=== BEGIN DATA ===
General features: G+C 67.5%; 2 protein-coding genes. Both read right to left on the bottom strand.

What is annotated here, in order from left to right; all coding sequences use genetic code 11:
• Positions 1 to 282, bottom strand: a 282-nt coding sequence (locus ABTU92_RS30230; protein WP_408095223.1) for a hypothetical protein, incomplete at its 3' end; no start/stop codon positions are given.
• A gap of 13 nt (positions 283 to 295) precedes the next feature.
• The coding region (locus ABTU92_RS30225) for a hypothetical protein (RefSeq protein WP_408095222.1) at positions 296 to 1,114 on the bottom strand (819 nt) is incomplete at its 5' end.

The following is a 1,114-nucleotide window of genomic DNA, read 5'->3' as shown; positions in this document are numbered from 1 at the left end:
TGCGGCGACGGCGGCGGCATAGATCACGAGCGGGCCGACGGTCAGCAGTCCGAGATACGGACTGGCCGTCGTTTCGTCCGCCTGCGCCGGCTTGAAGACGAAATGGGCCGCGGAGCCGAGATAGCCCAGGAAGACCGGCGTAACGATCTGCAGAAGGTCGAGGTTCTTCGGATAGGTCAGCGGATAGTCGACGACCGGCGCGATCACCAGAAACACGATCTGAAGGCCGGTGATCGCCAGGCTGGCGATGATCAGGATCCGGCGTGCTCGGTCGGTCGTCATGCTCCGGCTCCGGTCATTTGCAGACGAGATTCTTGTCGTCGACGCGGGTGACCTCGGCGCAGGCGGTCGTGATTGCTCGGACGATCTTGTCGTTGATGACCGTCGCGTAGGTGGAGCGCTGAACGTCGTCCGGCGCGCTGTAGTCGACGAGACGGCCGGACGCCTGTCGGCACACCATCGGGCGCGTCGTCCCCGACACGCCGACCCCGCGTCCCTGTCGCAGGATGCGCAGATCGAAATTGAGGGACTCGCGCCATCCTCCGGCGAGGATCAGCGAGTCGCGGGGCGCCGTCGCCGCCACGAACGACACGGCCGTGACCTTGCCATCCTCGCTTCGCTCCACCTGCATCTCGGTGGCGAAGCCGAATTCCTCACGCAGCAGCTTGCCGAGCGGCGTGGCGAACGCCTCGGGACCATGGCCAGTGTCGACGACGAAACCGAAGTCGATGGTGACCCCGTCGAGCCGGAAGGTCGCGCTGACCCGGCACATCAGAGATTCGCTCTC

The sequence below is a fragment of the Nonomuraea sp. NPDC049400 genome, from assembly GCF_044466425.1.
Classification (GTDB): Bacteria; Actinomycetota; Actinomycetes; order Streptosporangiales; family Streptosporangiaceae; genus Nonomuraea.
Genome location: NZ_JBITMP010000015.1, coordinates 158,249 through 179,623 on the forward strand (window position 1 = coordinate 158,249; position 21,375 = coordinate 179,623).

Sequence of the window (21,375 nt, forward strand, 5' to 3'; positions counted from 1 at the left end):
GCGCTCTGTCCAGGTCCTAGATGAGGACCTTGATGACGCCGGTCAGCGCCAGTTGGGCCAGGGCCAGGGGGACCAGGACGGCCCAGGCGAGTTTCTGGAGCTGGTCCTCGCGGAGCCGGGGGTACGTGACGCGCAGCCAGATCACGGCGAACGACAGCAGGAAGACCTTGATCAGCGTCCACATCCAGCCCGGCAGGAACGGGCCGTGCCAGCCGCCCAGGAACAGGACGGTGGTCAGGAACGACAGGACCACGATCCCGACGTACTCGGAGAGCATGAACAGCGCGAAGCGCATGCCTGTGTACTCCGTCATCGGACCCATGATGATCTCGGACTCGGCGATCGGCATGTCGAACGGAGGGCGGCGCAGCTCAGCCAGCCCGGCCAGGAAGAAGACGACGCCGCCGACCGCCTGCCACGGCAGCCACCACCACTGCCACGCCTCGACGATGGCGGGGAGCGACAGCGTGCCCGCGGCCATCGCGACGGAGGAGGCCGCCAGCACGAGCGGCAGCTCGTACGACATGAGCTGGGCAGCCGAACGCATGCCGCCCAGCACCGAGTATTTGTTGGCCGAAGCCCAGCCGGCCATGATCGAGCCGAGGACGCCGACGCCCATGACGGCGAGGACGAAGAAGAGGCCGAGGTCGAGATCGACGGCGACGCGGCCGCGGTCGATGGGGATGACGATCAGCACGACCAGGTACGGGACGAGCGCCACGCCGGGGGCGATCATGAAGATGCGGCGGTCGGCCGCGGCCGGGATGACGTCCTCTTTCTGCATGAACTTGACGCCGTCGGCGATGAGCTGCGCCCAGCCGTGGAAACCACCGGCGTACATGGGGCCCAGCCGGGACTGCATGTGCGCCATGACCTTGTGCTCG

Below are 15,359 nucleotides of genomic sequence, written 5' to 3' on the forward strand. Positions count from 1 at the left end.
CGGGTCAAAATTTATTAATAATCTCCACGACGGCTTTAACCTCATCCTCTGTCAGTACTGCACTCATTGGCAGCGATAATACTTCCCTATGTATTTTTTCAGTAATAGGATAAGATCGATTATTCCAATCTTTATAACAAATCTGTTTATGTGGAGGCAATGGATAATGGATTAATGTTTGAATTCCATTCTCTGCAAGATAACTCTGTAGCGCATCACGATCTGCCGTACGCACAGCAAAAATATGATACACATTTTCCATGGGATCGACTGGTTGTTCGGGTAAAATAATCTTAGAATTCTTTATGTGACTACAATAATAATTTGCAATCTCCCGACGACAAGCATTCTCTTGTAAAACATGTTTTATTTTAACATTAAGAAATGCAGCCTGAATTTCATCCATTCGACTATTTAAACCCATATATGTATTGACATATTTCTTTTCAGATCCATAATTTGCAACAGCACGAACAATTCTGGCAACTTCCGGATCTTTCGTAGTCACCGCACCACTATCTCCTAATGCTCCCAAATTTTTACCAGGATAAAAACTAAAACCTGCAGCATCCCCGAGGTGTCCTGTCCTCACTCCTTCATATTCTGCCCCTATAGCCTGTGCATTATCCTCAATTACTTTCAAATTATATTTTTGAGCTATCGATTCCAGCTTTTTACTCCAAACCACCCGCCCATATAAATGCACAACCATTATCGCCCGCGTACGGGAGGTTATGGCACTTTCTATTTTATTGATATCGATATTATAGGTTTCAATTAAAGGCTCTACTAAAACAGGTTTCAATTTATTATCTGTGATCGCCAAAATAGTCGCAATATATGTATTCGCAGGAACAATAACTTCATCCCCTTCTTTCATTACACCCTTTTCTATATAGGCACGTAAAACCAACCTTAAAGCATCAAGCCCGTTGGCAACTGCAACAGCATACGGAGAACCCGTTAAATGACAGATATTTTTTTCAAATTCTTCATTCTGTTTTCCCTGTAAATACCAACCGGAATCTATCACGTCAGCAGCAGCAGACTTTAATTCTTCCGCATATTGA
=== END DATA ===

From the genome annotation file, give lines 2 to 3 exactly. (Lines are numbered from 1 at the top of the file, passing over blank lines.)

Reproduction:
What is annotated here, in order from left to right; all coding sequences use genetic code 11:
• Positions 1 to 282, bottom strand: a 282-nt coding sequence (locus ABTU92_RS30230; protein WP_408095223.1) for a hypothetical protein, incomplete at its 3' end; no start/stop codon positions are given.